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J Biol Chem. 1998 Aug 21;273(34):21531-41.

Truncation mutations in the transactivation region of PAX6 result in dominant-negative mutants.

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Department of Biochemistry and Molecular Biology, The University of Texas M. D. Anderson Cancer Center, Houston, Texas 77030, USA.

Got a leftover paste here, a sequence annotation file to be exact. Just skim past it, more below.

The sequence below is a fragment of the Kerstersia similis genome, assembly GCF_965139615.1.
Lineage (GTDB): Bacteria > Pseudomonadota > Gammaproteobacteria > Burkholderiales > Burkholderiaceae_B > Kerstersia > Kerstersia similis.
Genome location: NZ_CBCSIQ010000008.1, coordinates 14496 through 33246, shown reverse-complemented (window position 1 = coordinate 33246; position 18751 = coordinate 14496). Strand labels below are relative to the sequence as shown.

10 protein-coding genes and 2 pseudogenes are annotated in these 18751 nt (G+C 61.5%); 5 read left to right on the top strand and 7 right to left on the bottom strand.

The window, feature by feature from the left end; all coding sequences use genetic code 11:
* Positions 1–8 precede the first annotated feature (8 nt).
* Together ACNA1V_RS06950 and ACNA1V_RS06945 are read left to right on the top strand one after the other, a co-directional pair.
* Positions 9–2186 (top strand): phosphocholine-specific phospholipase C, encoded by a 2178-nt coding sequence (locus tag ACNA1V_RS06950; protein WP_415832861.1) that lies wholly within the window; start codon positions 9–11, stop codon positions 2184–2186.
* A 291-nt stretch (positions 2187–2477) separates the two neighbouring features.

PAX6 is a transcription factor with two DNA-binding domains (paired box and homeobox) and a proline-serine-threonine (PST)-rich transactivation domain. PAX6 regulates eye development in animals ranging from jellyfish to Drosophila to humans. Heterozygous mutations in the human PAX6 gene result in various phenotypes, including aniridia, Peter's anomaly, autosomal dominant keratitis, and familial foveal dysplasia. It is believed that the mutated allele of PAX6 produces an inactive protein and aniridia is caused due to genetic haploinsufficiency. However, several truncation mutations have been found to occur in the C-terminal half of PAX6 in patients with Aniridia resulting in mutant proteins that retain the DNA-binding domains but have lost most of the transactivation domain. It is not clear whether such mutants really behave as loss-of-function mutants as predicted by haploinsufficiency. Contrary to this theory, our data showed that these mutants are dominant-negative in transient transfection assays when they are coexpressed with wild-type PAX6. We found that the dominant-negative effects result from the enhanced DNA binding ability of these mutants. Kinetic studies of binding and dissociation revealed that various truncation mutants have 3-5-fold higher affinity to various DNA-binding sites when compared with the wild-type PAX6. These results provide a new insight into the role of mutant PAX6 in causing aniridia.

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